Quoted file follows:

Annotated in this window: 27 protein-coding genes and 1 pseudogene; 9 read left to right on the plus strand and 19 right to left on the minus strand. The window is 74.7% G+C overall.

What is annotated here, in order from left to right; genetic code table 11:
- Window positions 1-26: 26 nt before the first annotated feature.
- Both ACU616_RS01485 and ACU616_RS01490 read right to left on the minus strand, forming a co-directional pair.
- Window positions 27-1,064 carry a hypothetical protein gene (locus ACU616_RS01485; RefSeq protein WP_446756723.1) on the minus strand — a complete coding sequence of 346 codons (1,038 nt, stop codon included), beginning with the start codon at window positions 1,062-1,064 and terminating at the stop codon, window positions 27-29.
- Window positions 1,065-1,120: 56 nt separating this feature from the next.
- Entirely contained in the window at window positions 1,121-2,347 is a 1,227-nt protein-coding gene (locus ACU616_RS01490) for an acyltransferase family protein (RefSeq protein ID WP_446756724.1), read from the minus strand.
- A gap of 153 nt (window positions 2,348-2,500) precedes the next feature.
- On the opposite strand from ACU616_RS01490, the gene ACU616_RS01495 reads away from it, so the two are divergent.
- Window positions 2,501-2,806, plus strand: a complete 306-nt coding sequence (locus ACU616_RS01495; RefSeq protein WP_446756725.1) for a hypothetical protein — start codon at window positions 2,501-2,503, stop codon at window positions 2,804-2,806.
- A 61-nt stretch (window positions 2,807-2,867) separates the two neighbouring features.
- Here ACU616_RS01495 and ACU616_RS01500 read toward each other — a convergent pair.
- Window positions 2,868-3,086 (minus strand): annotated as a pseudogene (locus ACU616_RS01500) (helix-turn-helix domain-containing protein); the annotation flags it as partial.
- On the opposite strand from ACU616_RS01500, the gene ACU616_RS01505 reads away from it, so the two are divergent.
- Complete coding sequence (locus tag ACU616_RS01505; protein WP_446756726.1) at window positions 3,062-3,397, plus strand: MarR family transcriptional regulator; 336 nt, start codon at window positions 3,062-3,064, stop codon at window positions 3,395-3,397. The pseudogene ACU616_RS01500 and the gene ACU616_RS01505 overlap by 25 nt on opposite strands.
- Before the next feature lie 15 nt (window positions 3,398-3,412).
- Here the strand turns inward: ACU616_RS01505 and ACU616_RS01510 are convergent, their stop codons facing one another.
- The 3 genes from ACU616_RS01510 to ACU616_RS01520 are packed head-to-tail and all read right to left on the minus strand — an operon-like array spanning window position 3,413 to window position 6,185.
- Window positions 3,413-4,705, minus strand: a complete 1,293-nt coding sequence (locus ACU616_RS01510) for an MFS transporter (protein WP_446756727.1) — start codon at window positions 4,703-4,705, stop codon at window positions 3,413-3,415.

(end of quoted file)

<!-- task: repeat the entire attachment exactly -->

Annotated in this window: 27 protein-coding genes and 1 pseudogene; 9 read left to right on the plus strand and 19 right to left on the minus strand. The window is 74.7% G+C overall.

What is annotated here, in order from left to right; genetic code table 11:
- Window positions 1-26: 26 nt before the first annotated feature.
- Both ACU616_RS01485 and ACU616_RS01490 read right to left on the minus strand, forming a co-directional pair.
- Window positions 27-1,064 carry a hypothetical protein gene (locus ACU616_RS01485; RefSeq protein WP_446756723.1) on the minus strand — a complete coding sequence of 346 codons (1,038 nt, stop codon included), beginning with the start codon at window positions 1,062-1,064 and terminating at the stop codon, window positions 27-29.
- Window positions 1,065-1,120: 56 nt separating this feature from the next.
- Entirely contained in the window at window positions 1,121-2,347 is a 1,227-nt protein-coding gene (locus ACU616_RS01490) for an acyltransferase family protein (RefSeq protein ID WP_446756724.1), read from the minus strand.
- A gap of 153 nt (window positions 2,348-2,500) precedes the next feature.
- On the opposite strand from ACU616_RS01490, the gene ACU616_RS01495 reads away from it, so the two are divergent.
- Window positions 2,501-2,806, plus strand: a complete 306-nt coding sequence (locus ACU616_RS01495; RefSeq protein WP_446756725.1) for a hypothetical protein — start codon at window positions 2,501-2,503, stop codon at window positions 2,804-2,806.
- A 61-nt stretch (window positions 2,807-2,867) separates the two neighbouring features.
- Here ACU616_RS01495 and ACU616_RS01500 read toward each other — a convergent pair.
- Window positions 2,868-3,086 (minus strand): annotated as a pseudogene (locus ACU616_RS01500) (helix-turn-helix domain-containing protein); the annotation flags it as partial.
- On the opposite strand from ACU616_RS01500, the gene ACU616_RS01505 reads away from it, so the two are divergent.
- Complete coding sequence (locus tag ACU616_RS01505; protein WP_446756726.1) at window positions 3,062-3,397, plus strand: MarR family transcriptional regulator; 336 nt, start codon at window positions 3,062-3,064, stop codon at window positions 3,395-3,397. The pseudogene ACU616_RS01500 and the gene ACU616_RS01505 overlap by 25 nt on opposite strands.
- Before the next feature lie 15 nt (window positions 3,398-3,412).
- Here the strand turns inward: ACU616_RS01505 and ACU616_RS01510 are convergent, their stop codons facing one another.
- The 3 genes from ACU616_RS01510 to ACU616_RS01520 are packed head-to-tail and all read right to left on the minus strand — an operon-like array spanning window position 3,413 to window position 6,185.
- Window positions 3,413-4,705, minus strand: a complete 1,293-nt coding sequence (locus ACU616_RS01510) for an MFS transporter (protein WP_446756727.1) — start codon at window positions 4,703-4,705, stop codon at window positions 3,413-3,415.